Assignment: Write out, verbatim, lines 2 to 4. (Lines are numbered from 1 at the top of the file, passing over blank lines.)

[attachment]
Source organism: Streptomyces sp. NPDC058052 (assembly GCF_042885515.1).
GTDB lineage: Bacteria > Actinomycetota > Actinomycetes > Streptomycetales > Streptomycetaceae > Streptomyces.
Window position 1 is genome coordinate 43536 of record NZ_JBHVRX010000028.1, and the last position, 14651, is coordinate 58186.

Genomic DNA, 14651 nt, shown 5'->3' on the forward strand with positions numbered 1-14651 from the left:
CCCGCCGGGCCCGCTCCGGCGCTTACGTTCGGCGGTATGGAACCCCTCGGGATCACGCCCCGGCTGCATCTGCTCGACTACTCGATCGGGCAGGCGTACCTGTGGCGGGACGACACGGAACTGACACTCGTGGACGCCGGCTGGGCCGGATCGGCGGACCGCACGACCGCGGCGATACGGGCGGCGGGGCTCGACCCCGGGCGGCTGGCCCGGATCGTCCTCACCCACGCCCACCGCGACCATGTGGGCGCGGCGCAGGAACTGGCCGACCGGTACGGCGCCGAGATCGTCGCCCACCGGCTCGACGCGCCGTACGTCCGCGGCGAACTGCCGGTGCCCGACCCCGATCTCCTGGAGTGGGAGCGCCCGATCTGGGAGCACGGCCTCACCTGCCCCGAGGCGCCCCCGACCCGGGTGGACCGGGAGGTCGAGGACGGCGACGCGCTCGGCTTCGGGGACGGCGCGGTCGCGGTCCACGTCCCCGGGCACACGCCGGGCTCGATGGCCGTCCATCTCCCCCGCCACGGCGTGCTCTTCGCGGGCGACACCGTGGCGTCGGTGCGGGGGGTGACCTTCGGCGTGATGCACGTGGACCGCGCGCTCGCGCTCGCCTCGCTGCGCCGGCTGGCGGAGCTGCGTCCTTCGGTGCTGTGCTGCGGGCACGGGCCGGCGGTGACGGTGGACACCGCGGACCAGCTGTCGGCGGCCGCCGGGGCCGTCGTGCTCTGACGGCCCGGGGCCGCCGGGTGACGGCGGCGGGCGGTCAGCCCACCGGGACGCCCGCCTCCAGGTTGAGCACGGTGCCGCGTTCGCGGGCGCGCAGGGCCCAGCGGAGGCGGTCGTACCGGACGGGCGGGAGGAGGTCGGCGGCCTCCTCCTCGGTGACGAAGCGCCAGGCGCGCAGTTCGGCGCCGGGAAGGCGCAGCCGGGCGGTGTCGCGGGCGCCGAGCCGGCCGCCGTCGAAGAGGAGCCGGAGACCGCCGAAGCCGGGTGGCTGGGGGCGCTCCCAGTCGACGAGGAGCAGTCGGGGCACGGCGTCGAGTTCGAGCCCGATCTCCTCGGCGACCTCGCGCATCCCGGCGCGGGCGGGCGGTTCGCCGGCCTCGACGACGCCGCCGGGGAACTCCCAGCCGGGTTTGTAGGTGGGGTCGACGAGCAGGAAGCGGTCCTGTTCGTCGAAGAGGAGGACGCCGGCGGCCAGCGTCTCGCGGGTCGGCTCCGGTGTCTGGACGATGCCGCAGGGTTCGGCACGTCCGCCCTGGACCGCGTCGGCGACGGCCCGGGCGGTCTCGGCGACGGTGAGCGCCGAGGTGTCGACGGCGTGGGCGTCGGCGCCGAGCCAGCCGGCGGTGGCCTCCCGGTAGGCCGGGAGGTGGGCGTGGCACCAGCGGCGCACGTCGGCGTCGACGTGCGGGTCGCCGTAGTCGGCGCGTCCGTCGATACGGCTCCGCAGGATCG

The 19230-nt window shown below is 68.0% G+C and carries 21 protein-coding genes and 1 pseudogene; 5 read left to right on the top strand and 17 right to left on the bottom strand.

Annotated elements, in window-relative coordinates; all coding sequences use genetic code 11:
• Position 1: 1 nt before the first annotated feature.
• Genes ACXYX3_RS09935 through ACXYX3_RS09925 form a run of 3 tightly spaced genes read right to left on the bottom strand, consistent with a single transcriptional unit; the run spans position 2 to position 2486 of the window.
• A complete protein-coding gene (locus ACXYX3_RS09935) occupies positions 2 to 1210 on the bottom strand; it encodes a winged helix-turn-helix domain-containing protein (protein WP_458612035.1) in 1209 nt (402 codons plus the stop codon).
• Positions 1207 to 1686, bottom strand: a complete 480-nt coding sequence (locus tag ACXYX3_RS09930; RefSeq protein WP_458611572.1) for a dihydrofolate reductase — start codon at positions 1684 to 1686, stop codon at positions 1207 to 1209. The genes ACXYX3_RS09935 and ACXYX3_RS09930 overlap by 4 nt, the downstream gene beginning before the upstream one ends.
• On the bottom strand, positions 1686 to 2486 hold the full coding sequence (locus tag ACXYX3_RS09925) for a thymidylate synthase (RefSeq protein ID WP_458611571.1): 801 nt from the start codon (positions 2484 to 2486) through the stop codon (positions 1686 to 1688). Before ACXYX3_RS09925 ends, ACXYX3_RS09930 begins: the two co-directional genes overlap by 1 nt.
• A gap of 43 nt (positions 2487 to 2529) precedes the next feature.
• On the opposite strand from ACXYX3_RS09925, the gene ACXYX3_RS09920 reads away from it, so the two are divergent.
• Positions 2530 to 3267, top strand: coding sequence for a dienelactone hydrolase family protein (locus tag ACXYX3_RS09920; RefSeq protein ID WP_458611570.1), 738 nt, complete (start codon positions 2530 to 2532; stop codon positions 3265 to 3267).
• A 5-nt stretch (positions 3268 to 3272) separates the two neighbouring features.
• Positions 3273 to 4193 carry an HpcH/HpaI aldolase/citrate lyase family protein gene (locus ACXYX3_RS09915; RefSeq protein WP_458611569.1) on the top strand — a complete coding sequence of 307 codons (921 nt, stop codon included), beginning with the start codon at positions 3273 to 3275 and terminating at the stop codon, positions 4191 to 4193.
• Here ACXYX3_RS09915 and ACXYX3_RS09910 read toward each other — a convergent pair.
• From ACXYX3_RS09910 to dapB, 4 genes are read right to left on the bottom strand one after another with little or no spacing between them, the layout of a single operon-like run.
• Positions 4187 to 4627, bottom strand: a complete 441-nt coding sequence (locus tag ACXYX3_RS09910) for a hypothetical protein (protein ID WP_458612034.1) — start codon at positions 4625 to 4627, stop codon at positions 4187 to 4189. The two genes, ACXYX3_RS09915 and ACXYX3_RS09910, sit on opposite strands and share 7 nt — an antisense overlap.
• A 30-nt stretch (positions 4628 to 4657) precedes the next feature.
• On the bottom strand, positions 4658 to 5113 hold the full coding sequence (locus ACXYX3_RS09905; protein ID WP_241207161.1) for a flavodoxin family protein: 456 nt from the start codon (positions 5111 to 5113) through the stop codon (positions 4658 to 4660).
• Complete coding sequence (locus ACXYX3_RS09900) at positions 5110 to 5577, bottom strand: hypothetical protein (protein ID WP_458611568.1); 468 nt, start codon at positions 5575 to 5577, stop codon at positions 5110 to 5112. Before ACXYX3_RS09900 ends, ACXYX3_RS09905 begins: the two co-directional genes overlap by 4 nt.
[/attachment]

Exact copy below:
GTDB lineage: Bacteria > Actinomycetota > Actinomycetes > Streptomycetales > Streptomycetaceae > Streptomyces.
Window position 1 is genome coordinate 43536 of record NZ_JBHVRX010000028.1, and the last position, 14651, is coordinate 58186.

Genomic DNA, 14651 nt, shown 5'->3' on the forward strand with positions numbered 1-14651 from the left: